In Kevin Behan’s book, Your Dog is Your Mirror, he has a lot to say about emotions and how our relationship with man’s age-old canine companion tells us a lot about us as emotional creatures. Behan makes many bold assertions that upend many of the conventional schools of thinking about animal behavior. For instance, he rejects the language of dominance and submissive behavior outright and instead replaces it with his own model of predator and prey behavior (The Immediate Moment Theory).
The predatory aspects of behavior are things that you may already be familiar with, such as a predatory look (hard focus), with eyes locked on a target, using height and size to establish advantage, being very still and coiled, ready for attack. These are all physical manifestations reflecting the emotional state recognized as predatory. Think of a traditional predator like a wolf or a lion just prior to attack. They are locked on to their target, frozen, waiting for the moment to strike.
On the flip side we have what Behan describes as the Preyful attitude. The preyful aspects include a soft focus, rhythmic, meandering movement, a relaxed attitude, small/slow approach. These are the common aspects of prey as you typically see it in nature.
Behan makes a rather astonishing assertion that the predatory and preyful are different poles of emotional behavior and that they can be flipped or switched on and off in the same individual. This means that what you typically see as a predator does not have to behave in exclusively predatory ways. In fact, a predator can exhibit behavior that is actually preyful in nature. Neither state is good or bad, they are simply assigned opposite polarity: positive and negative.
In the same way that we might see dominant and submissive behavior in human interaction, we can look for these two emotional aspects of behavior in our day to day interactions as well.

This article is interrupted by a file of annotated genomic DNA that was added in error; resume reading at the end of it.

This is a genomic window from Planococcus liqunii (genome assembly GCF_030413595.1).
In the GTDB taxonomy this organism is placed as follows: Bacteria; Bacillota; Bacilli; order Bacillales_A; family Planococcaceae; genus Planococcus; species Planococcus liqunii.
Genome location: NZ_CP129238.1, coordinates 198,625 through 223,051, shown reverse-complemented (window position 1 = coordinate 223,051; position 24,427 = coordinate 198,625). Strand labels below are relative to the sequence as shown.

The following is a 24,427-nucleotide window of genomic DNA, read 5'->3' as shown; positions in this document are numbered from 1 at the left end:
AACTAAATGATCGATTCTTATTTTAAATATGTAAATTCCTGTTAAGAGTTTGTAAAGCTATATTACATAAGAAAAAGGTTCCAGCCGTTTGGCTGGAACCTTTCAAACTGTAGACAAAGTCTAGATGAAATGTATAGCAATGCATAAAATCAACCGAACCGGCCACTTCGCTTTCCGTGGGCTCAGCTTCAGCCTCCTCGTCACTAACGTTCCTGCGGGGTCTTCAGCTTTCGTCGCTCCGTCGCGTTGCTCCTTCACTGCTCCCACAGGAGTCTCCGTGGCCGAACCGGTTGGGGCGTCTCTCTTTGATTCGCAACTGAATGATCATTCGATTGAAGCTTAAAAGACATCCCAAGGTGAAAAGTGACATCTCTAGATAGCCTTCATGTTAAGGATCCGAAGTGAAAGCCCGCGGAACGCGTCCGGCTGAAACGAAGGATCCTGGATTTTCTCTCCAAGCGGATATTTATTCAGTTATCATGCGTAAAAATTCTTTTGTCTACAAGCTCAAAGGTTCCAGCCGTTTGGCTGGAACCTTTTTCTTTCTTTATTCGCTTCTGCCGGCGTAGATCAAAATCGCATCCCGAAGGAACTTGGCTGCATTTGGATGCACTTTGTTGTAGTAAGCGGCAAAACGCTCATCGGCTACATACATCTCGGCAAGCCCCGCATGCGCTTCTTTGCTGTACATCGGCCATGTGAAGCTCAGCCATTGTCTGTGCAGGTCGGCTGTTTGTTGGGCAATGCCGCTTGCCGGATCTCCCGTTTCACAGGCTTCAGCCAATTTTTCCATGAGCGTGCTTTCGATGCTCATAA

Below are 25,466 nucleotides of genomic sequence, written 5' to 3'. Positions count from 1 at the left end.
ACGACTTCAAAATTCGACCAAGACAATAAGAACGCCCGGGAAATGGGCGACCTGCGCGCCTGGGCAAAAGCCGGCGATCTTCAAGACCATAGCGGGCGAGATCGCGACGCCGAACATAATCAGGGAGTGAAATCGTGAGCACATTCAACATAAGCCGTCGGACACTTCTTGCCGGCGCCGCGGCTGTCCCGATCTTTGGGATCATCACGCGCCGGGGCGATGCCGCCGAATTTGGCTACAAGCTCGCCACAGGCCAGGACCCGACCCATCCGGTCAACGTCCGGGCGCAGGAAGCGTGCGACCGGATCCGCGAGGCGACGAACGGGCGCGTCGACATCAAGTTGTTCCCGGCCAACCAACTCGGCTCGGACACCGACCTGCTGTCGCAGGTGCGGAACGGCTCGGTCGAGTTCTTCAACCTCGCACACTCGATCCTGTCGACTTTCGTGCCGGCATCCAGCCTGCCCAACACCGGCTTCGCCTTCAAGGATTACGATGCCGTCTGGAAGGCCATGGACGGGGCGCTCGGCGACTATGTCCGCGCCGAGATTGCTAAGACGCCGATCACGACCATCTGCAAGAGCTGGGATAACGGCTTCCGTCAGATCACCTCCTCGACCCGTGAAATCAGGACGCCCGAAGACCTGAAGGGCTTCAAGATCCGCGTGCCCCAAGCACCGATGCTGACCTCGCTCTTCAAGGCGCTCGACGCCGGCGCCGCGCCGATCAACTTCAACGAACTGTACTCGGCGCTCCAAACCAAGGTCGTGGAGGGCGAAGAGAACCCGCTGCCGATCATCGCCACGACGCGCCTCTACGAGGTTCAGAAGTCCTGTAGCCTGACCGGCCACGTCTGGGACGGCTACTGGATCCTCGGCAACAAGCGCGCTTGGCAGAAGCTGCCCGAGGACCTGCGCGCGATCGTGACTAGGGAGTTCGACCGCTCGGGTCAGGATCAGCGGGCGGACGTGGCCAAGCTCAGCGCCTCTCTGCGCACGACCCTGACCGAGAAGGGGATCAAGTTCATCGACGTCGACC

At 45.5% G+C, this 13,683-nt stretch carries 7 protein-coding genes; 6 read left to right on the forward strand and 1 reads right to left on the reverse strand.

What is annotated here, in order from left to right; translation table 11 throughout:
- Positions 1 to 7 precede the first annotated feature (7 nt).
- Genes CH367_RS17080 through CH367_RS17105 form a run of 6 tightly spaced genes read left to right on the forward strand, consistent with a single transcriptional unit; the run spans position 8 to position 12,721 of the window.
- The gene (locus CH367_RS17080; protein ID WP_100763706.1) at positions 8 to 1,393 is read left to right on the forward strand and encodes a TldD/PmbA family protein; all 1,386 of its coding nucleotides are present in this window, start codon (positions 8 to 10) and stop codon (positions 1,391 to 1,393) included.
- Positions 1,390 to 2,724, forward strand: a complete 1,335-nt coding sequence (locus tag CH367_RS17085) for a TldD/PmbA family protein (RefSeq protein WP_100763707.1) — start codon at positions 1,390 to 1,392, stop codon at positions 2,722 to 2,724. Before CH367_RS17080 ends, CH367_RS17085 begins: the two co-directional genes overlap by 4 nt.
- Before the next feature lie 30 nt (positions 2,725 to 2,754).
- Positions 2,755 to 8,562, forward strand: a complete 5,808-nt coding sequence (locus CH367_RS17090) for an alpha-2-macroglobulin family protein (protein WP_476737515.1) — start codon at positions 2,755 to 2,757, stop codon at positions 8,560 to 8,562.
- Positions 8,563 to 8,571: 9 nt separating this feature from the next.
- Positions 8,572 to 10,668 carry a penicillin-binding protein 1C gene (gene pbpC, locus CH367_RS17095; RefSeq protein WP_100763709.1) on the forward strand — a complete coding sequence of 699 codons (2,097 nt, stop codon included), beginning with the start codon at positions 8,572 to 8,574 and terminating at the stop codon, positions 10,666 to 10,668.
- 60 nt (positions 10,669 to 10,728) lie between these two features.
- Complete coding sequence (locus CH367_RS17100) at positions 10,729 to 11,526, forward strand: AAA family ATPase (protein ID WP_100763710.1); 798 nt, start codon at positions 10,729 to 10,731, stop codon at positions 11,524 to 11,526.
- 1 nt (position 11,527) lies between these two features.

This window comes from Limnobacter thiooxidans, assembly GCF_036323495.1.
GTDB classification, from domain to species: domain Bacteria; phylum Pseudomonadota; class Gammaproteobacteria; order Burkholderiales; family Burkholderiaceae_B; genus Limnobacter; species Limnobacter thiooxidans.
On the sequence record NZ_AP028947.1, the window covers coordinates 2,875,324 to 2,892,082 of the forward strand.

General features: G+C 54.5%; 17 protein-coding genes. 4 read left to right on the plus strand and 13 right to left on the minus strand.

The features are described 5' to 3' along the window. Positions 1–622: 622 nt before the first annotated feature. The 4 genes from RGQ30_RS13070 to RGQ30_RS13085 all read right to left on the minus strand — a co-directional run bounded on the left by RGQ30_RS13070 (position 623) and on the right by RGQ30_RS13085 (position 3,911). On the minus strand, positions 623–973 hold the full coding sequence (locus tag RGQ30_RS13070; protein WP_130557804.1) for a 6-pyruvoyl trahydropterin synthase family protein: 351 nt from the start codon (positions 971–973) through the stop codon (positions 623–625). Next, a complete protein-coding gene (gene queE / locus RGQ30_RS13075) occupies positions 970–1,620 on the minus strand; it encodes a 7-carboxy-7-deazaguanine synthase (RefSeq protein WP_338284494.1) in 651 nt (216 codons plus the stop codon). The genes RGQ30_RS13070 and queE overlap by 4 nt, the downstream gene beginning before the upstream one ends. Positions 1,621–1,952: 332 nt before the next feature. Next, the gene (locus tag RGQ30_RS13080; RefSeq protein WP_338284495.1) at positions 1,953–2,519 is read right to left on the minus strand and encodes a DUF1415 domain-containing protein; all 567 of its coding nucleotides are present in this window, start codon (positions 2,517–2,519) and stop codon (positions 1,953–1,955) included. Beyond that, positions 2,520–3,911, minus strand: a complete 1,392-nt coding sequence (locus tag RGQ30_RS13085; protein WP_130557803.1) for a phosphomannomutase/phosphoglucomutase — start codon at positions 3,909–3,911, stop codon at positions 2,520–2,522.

Where I might describe a manager who is prone to controlling behavior as dominant, I might now use a metaphor like predatory. And where I might describe someone on the team as submissive, I might replace that with the term preyful. So people can have predatory and preyful aspects to them. The clever thing that Bejan does is to allow these two aspects or polarities to switch freely between the two parties. A person who often tends to behave in a preyful way can switch their behavior to a predatory mode. This switch in polarity may happen in response to different contexts or stimuli in the environment. When it happens, it can be very confusing for those who are predatory. The prey is no longer acting as prey. So it’s a dynamic between two parties.
So how do we use these notions of Predatory and Preyful in a fashion that is helpful to us in an organizational transformation? I think it might apply to how we are asking managers to change their own roles during an agile transformation. Typically we don’t address the emotional side of the change, and this is perhaps a big mistake. Emotions count much more heavily in our assessment of the impact of change than just about anything else.
We are looking for managers to change from a position on high, where they are watching workers, looking to jump on mistakes, to a very different role or polarity. We want them to be open and inviting, to be expressing a much softer aspect where they are nurturing and engaging the team rather monitoring and preying on it.
Now to be perfectly clear, there are no absolutes in this model. I don’t think anyone is 100% preyful or 100% predatory. It’s a spectrum and on any given day, we are somewhere in-between those two extremes. Furthermore, I think we move on that spectrum based on mood, context and other variables. What I think we are actually attempting to do is to get managers to explore moving about on this spectrum more readily. There is a time and a place for predatory, aggressive behavior. And there is also a time and a place for preyful behavior. I think it’s our ability to move fluidly and appropriately on this behavior spectrum that makes us better managers.